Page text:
Tire-related crash deaths now exceed deaths due to cellphone distraction, according to statesman.com. In 2017, drivers in the United States put more than 3.2 trillion miles on their tires. In that same year, the National Highway Traffic Safety Administration (NHTSA) estimated that there were 738 people killed in tire-related crashes.
Common causes of tire failure
Common tire defects that can contribute to a crash include:
- Under-inflation: A blowout is a sudden failure of a tire, usually due to wear, a defect, or (most commonly) simple under inflation. Most tire blowouts are caused by under-inflation; there simply isn’t enough air in the tire. When a tire is underinflated, the side of the tire flexes more (the side-wall always flattens a bit at the bottom as the tire rolls). That generates heat, and heat leads to tire failure, according to Firestone.
- Irregular wear: When a tire shows signs of wear on one side, while appearing in good condition on the other side, a wheel misalignment may be the cause. This can be particularly dangerous when roadways are slick.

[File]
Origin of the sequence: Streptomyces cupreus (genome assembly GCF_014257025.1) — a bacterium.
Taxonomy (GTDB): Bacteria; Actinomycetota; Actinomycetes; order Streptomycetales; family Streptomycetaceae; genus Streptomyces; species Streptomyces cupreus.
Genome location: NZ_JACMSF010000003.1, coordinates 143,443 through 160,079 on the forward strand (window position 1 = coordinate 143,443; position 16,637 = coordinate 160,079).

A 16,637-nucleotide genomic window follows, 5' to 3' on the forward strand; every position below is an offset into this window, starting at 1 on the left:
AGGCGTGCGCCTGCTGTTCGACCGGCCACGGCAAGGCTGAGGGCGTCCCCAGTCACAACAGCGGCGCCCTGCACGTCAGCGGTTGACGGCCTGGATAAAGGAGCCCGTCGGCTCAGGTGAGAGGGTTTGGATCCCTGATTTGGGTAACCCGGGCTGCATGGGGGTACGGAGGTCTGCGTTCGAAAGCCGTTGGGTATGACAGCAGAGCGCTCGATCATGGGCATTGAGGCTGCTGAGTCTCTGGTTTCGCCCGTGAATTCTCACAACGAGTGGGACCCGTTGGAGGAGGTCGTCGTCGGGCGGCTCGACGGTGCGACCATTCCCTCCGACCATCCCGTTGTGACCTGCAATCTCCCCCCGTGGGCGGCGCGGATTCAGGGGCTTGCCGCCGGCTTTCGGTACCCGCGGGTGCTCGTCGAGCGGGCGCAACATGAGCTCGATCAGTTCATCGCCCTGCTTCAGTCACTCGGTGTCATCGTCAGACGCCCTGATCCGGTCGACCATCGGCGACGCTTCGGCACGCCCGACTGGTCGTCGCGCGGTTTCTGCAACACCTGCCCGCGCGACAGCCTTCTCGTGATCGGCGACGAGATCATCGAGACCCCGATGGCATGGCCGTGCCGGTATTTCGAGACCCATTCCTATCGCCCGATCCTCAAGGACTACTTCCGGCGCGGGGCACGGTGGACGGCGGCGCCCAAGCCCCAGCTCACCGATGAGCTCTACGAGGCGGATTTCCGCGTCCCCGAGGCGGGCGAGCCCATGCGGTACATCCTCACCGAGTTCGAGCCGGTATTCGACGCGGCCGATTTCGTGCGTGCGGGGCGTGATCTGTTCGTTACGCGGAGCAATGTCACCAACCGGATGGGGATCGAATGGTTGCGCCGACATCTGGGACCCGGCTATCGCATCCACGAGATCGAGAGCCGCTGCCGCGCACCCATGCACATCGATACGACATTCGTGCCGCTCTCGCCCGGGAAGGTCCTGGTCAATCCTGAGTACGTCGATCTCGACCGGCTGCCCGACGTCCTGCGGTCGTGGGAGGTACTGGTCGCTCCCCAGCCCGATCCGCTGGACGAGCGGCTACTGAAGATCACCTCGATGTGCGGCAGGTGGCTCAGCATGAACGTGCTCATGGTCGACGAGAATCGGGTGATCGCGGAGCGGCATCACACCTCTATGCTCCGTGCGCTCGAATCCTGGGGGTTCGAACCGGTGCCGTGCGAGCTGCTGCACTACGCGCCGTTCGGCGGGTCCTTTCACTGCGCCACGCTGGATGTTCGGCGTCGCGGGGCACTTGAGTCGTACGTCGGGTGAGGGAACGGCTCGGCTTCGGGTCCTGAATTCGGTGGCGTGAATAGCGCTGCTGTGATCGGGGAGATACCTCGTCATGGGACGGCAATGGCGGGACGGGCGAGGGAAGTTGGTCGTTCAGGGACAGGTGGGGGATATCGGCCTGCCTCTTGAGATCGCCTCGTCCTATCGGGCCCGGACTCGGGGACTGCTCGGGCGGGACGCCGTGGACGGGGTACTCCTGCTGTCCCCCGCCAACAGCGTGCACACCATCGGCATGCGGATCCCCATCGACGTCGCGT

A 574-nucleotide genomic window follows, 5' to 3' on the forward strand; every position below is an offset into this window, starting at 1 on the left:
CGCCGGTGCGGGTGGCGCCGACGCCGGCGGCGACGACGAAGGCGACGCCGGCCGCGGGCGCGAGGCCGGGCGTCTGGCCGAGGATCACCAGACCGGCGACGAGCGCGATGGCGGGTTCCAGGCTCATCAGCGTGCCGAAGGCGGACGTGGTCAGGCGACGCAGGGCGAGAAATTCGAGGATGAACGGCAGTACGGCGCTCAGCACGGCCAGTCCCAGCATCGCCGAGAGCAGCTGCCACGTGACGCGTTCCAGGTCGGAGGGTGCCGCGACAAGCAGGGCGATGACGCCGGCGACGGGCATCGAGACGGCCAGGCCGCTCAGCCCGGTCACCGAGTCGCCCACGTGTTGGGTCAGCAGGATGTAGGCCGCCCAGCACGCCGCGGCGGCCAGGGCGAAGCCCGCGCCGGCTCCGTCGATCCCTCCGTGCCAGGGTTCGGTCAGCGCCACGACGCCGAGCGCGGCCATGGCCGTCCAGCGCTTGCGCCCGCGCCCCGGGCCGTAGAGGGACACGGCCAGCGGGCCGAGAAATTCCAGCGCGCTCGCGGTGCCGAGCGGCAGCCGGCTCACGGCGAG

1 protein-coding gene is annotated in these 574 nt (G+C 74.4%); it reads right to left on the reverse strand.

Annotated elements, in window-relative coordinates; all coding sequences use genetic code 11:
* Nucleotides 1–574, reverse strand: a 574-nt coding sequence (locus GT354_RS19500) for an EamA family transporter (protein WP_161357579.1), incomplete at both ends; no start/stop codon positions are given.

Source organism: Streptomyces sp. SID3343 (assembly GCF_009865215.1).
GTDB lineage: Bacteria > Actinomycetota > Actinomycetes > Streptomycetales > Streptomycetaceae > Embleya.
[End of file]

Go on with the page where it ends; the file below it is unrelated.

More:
- Roadway hazards: With deep potholes now springing up, sidewall damage is common. If you’re driving down the road at a high speed and hit a pot-hole, or run over an obstacle in the road, the tire takes the full brunt of the impact. If the impact is hard enough, the sidewall of the tire will compress and be squeezed between the object and the wheel flange. This “pinch-shock” can cause a chunk to come off the tire or a large crack to form on the sidewall where the cords have broken, according to tires-easy.com.
Tire defects can be dangerous for three reasons:
- Poor traction: When tire tread starts to wear down, drivers are more likely to skid in slippery conditions or hydroplane in puddles.
- Loss of air pressure: Low air pressure or loss of air in tires can make steering more difficult.
- Tire blowouts: When a tire hits an object in the road and suddenly blows out, drivers can lose control of their vehicles.
The only thing between you and the road is your tires. Proper tire maintenance is essential for safety, according to the NHTSA. They provide a valuable resource to help you make smart decisions to keep you and your family safe, whether you’re in the market to buy new tires or want to extend the life and safety of the ones on your car or truck now
If you’ve been in an accident caused by defective tires, don't hesitate to contact the Law Offices of Gene S. Hagood for a free consultation.